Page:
Not a question of being balanced for the sake of it - but sincerely
for being closer to truth. I'd expect Platt to label me as a
sitting-on-the-fence-liberal, but I know you know better, even though
you're as human as the rest of us :-)
Not sure why you adressed that response to me Sam, since you know I
already completely agree with you about misguided criticisms of
religion (and misguided things done in it's name, by some doubtful
characters with doubtful motives over several millenia). I criticise
the criticisers too - in public - frequently - Dawkins, the lot, etc,
as you know.
I'd suggested that since Marsha had expressed the "aggressive
assertion of the modernist worldview" (I really don't believe I've
expressed that view) perhaps you should explain (which you have).
Anyway - my only point was to suggest that you hung yourself on your
own petard - by bringing in the idea of understanding a thing by what
is done in the name of the thing. I know you work very hard beyond
your day job, but I felt you owe it to us all to help redress the
"meme" of dreadful things that have been done in the name of "love" as
distinct from what love really is. Let's work together on this.
(We agree on all counts, I think you'll find. The only
metaphor-too-far that I currently see is the personal intelligent
purposeful deity as any kind of first cause .... where we have things
to discuss .... another day.)
See ya ;-)
On 2/21/06, Sam Norton <elizaphanian@koha...> wrote:
> Hi Ian - this made me smile, beautifully balanced and all that. I'm all in
> favour of avoiding polarisation, but sometimes it *is* hard...
> Now then, you said: "we understand what [religion / love] means by seeing what
> is done [in its name]"
> The trouble with that is working out who is doing what in whose name - moderate
> Muslims, for example, will doubtless point out that 9/11 was not done in the
> name of their religion, whereas Osama Bin Laden would disagree. Same applies
> with something like the Spanish Inquisition (except I think Monty Python are the
> authority there ;-) Or with science - is the eugenic research conducted by the
> Nazis during WW2 done 'in the name of science' - undoubtedly the Mengeles of
> this world were _learning_ something, and they would have described it as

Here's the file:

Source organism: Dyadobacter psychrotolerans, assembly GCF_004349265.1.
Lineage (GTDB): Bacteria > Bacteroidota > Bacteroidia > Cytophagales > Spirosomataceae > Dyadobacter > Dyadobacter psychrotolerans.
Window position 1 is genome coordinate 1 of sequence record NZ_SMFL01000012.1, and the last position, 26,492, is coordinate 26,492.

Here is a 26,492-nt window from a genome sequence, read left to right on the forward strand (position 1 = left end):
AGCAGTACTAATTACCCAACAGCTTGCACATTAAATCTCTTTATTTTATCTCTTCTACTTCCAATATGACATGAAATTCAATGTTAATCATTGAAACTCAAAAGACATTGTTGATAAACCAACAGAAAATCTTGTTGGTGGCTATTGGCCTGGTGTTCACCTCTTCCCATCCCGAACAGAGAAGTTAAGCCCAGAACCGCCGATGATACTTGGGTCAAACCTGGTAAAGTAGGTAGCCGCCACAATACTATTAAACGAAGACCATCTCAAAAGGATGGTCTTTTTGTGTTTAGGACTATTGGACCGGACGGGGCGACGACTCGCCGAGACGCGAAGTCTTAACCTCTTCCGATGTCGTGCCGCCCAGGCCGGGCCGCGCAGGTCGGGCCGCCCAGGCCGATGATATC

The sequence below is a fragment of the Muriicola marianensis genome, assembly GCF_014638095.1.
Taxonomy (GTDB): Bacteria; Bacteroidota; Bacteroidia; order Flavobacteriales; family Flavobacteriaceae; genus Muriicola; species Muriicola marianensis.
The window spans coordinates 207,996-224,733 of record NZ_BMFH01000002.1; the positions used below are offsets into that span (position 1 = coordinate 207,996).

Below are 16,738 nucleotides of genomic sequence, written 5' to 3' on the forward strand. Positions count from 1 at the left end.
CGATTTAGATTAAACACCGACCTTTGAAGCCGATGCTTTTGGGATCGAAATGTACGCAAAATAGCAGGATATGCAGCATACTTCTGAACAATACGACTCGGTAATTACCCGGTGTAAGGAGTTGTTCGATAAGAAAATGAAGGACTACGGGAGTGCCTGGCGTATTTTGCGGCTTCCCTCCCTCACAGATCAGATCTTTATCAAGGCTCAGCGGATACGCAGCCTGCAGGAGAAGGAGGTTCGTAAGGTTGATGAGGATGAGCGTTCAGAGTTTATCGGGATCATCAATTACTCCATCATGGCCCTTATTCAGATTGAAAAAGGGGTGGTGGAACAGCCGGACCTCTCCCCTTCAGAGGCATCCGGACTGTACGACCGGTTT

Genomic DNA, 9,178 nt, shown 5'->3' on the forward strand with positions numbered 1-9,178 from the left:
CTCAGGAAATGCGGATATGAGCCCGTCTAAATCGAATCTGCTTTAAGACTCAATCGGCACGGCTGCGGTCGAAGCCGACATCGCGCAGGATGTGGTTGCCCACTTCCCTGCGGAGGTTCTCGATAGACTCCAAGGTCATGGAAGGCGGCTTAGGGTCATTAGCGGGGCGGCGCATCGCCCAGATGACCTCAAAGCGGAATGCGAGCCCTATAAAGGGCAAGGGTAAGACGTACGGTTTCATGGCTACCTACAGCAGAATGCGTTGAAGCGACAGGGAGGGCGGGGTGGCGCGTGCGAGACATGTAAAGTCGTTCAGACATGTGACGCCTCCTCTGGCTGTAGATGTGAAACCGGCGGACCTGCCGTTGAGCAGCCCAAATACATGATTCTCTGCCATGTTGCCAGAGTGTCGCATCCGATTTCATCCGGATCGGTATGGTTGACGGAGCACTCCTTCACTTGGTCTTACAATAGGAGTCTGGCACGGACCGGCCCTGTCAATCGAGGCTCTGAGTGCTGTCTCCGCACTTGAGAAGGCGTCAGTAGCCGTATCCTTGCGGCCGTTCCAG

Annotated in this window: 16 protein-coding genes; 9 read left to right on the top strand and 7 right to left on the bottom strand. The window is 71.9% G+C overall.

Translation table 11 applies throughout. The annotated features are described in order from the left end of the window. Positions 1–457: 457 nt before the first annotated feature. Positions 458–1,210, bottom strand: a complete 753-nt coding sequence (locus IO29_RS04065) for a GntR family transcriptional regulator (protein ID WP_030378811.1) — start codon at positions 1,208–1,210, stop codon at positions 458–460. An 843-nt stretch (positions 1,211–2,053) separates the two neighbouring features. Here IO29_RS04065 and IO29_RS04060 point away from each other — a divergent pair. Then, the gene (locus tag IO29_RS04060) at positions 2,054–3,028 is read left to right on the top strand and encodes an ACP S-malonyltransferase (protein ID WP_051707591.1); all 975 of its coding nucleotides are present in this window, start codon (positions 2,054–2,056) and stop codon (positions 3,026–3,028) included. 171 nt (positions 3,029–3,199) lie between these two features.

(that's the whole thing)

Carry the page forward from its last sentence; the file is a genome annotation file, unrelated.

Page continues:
> science. The list goes on and on. Who gets to say whether something is done 'in
> the name' of the religion or not? It becomes political.
> More particularly, the assertion that "religion causes war" - as deployed
> recently by the Dawkins' of this world - has a very particular historical origin
> in the second half of the 17th Century, and is bound up with the aggressive
> assertion of a Modernist worldview. Given where we now are - and how much
> research on this has been done, and is widely available on how and why the
> Modernist project breaks down - I think we need to do a bit more than recycle
> the Enlightenment cliches (which is, frankly, all I seem to be getting from
> certain quarters). I'll stop there otherwise my hobby horses will get running
> again, and that's just as stale.
> The interesting point - on which I think we agree - is that it is the behaviour
> associated with the language that constitutes the meaning of the words used. So
> if you cut the bit from square brackets at the end, I'd be happy, ie: "we
> understand what [religion / love] means by seeing what is done".
> You said before: "In fact I think most of us who've had time to think about
> "quality" can see "faith" at the root of any metaphysics, and love in his
> quality interaction metaphors. I think choosing the word "quality" was his
> stroke of genius. A deliberately ineffable "quality" we could all already
> identify with - not too scientific, not too religious - and enough rope to hang
> ourselves with of course."
> I think this is right. More specifically, I think that as soon as you are
> talking about 'high quality interactions on the third and fourth levels' - which
> we might occasionally do in the course of this conversation - then you are
> talking about what the Christian tradition calls 'love' (and I guess what the
> Buddhist tradition calls 'compassion'?). Seems very much like the same sort of
> thing to me. Love is value - if you love someone or something there is a
> relationship of value there. Simple as that.
> http://elizaphanian.blogspot.com/ >
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